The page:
Yesterday was the release of Silvia Moreno-Garcia’s latest novel, Silver Nitrate. I was hoping to get a review posted before the release, but alas, life happens. In any case, I wanted to rave about this book a bit and encourage you to get your hands on it, because in my opinion, it’s worth it.
Admittedly, this was my first Silvia Moreno-Garcia novel. I was privileged enough to get an advanced reader copy through NetGalley and the publisher, Penguin Random House. I initially requested this book because I do enjoy a bit of the horror genre on occasion and this one had old-style cinema and witchy elements, so I figured, why not?! Just from the book description, I was intrigued. Let me tell you–this one did not disappoint.
The book follows Montserrat, a sound editor, and Tristan, a struggling former soap opera star both of whom live in Mexico City, trying to make their way in the film world. When Tristan meets an old, yet highly esteemed film director, Abel Urueta, who just so happens to be living on the same floor in his apartment building, the two friends decide to meet with him for dinner. During their time together, a story unfolds about a cursed film that Urueta directed back in his prime. Beyond the Yellow Door was filmed on silver nitrate as a necessary aspect of turning the film into a spell for the writer and German occultist, Wilhelm Friedrich Ewers. The film unfortunately never saw the light of day, as Ewers died suddenly in a mugging incident. Urueta is convinced that this is the reason he has been so down on his luck since then. He convinces Montserrat and Tristan to help him sound dub the copy he has of the silver nitrate film to complete the spell and finally get them the fame and recognition they have been striving for. What unfolds is intense and spooky–Tristan seeing the ghost of his ex girlfriend and Montserrat begins to notice a dark presence that very well could be the presence of the Nazi occultist himself. The book is packed full of rich (albeit fictional) history with twists and turns, and even a hint of romance.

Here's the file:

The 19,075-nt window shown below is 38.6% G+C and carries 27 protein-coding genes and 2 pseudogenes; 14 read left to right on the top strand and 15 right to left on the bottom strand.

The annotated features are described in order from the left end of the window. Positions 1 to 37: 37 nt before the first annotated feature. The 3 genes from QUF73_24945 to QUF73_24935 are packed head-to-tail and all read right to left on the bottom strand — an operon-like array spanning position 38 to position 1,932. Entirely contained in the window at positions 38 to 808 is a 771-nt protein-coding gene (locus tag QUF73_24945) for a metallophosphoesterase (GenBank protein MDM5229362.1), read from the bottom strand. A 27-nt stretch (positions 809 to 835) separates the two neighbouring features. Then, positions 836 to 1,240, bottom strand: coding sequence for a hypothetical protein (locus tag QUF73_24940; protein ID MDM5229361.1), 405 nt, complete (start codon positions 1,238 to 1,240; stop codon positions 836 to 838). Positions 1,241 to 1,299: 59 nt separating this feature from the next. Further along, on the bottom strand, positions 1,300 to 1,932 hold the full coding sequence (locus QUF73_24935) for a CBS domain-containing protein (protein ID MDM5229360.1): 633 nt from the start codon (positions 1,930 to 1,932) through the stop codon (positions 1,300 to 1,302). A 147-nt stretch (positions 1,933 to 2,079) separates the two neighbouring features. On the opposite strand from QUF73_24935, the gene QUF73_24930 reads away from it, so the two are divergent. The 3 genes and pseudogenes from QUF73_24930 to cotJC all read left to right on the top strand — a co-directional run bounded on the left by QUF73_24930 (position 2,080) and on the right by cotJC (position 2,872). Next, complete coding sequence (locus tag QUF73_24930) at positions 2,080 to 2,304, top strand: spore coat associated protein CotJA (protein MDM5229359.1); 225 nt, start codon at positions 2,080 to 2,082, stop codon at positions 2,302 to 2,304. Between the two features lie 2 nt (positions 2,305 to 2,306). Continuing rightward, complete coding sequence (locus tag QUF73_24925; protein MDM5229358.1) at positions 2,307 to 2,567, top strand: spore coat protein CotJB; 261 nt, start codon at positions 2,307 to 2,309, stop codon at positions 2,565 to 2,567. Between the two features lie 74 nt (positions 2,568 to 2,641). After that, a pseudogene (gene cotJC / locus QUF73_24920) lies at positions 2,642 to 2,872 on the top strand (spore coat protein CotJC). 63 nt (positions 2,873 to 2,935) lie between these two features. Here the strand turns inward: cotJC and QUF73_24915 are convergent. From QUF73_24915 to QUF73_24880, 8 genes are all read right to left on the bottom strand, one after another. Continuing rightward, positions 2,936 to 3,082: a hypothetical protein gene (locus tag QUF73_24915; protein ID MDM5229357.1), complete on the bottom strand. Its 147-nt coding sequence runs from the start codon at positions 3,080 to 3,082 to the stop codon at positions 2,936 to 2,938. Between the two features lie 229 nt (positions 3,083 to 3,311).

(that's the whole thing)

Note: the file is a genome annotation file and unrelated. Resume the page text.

Overall, I found this novel to be engaging. I was trying to piece together the resolution as soon as the rising conflict went down, which I found to be rather gripping. I felt like the plot worked seamlessly, although I was hoping for a bit more from our two main characters in terms of their relationship with one another. In terms of the plot, it was just the right amount of spooky without being overly gratuitous and the author’s ability to write good representation for her characters (elderly, diverse, disabled, etc) was definitely an added bonus for me. I felt rather satisfied when I finished this book. Admittedly, I had to go back and read the other Moreno-Garcia novels and found that I appreciated them almost as much. Silver Nitrate might be her best novel yet, although I do think Mexican Gothic could give it a run for it’s money. The thing is, both novels were so different in terms of content that they stand well on their own. I did love Mexican Gothic but I think the film nerd in me really loved the premise of Silver Nitrate, plus the added occult elements were a definite win. If you’re into horror or a fan of Silvia Moreno-Garcia, I definitely recommend reading Silver Nitrate. Once you do, I would love to hear your thoughts on it. I am also curious to know what your favorite Moreno-Garcia has been so far. Let me know in the comments!
Happy Reading! Or should I say… Spooky Reading? 😉